Turning now to FIG. 3, a three-view depiction of the deployed air bag 25 of the present invention can be seen. After detection and confirmation of the presence of a destructive object, such as a ballistic projectile, an activation signal is sent to a gas generator 210 so that the air bag 25 is inflated within approximately 20-30 msec. of signed receipt. Enclosure 20 has a frangible upper surface 260 through which the air bag 25 emerges when inflated by the gas generator 210. The front surface 220, the rear surface 230, and the top surface 245 of the air bag 25 are made from ultra-high molecular weight polyethylene fabric, or other fabrics, as listed above. Using such construction results in a type of spaced-plate armor system. That is, for a given level of protection, such a multi-plate system results in a lighter weight protective element, per unit area, than using a single layer, equivalent thickness of the same material.
The inflation of the air bag 25 by way of the gas generator 210 is also controlled using vents 240 and cross-ties 200. The air bag 25 should optimally be configured to remain effectively inflated and in place for at least about two seconds.
The effectiveness of the anti-ballistic air bag 25 in stopping a destructive object, such as a bullet, is a function of the thickness of the front surface 220 and the rear surface 230, as well as the distance between them. The mechanical advantage of this spaced-plate system lies in the fact that the front surface 220 slows, deforms, and re-directs the objector projectile 130 as it passes through; the slower, tumbling projectile 130 is then either halted or further re-directed by the rear surface 230 of the air bag 25.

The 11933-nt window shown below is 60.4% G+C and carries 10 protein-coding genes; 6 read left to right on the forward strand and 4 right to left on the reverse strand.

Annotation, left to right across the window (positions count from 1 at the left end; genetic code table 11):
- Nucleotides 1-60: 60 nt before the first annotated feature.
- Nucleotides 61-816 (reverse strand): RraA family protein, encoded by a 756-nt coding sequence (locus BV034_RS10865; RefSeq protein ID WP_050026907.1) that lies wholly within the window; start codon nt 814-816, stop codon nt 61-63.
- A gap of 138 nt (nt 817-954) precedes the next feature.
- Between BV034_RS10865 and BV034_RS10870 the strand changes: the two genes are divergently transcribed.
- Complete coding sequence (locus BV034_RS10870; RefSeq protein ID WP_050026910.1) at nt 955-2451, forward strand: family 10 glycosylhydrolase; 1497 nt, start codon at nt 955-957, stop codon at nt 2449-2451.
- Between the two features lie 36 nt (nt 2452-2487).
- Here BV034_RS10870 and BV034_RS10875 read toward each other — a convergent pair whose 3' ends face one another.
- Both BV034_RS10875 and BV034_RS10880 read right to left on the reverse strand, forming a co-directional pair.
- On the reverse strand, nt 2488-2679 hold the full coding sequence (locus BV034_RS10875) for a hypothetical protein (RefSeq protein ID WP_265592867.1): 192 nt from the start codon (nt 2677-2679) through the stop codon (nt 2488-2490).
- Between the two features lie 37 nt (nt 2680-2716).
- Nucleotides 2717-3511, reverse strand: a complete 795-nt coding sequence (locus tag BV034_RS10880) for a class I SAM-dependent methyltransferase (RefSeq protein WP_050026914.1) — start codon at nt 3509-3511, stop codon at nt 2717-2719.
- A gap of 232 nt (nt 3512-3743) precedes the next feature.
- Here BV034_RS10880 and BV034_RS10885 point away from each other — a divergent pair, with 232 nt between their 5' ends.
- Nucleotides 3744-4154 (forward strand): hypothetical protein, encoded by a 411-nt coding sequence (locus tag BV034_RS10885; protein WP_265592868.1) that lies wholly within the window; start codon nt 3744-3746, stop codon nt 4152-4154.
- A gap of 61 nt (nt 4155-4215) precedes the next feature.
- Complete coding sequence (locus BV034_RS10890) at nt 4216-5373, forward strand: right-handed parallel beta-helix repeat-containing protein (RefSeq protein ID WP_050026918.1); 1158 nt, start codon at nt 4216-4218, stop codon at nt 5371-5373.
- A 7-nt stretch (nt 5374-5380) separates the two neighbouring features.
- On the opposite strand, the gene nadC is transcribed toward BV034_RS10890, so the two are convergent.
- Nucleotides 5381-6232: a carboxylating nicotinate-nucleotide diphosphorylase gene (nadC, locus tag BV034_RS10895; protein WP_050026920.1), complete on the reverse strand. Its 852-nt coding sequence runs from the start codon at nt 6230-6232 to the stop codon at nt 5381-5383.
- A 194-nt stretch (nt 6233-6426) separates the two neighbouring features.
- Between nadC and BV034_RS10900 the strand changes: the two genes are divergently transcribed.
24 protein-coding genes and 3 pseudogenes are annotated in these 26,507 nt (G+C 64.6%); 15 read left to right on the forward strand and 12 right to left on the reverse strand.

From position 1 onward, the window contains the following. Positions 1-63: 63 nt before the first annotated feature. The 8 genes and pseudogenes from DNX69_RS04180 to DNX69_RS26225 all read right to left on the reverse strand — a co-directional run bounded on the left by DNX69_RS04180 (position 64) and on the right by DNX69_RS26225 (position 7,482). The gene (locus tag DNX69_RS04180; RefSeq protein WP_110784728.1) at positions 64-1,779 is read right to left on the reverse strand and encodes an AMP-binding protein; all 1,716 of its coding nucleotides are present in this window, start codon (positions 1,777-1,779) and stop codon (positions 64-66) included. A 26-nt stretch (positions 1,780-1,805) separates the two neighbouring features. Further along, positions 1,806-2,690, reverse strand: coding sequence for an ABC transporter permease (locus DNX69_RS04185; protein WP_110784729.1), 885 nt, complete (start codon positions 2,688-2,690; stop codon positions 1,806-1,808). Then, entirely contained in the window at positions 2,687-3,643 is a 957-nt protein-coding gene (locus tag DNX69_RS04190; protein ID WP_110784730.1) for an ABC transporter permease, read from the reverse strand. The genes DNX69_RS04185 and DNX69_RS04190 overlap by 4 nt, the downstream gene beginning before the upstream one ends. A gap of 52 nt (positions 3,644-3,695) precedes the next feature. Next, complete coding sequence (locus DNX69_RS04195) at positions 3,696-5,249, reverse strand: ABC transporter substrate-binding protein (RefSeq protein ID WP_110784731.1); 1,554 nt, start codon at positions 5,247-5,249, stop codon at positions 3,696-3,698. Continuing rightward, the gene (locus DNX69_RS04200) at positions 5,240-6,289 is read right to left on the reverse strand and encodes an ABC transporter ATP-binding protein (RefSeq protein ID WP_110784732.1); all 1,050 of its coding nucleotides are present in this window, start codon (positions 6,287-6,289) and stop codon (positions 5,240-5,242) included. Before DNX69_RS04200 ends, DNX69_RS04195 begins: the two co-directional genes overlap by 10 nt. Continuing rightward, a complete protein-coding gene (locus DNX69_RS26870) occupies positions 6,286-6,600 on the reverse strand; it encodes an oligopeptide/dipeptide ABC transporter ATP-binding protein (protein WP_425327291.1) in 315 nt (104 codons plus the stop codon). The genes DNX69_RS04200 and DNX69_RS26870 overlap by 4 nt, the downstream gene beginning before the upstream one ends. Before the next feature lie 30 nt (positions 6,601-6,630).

In the present invention, any material of sufficient strength and toughness to significantly redirect a ballistic projectile along its initial trajectory can be used to construct the air bag 25. The thickness of the anti-ballistic fabric can be varied and should be chosen to match a particular threat.
The shape and dimensions of the inflated anti-ballistic air bag 25 can be modified to meet the required level of protection (e.g. destructive object size and velocity), along with area coverage requirements. As shown, the inflated anti-ballistic air bag 25 has a pillow shape, and may be sized to cover a typical doorway if used as illustrated in FIG. 1B. That is, the dimensions could be roughly 4 ft. wide by 8 ft. high by 1-½ ft. thick at the widest portion. The air bag 25 may be continuously attached to a base plate 250, located near the bottom of enclosure 20, and held in place with a pinching bar (not shown) around the periphery of the base plate 250.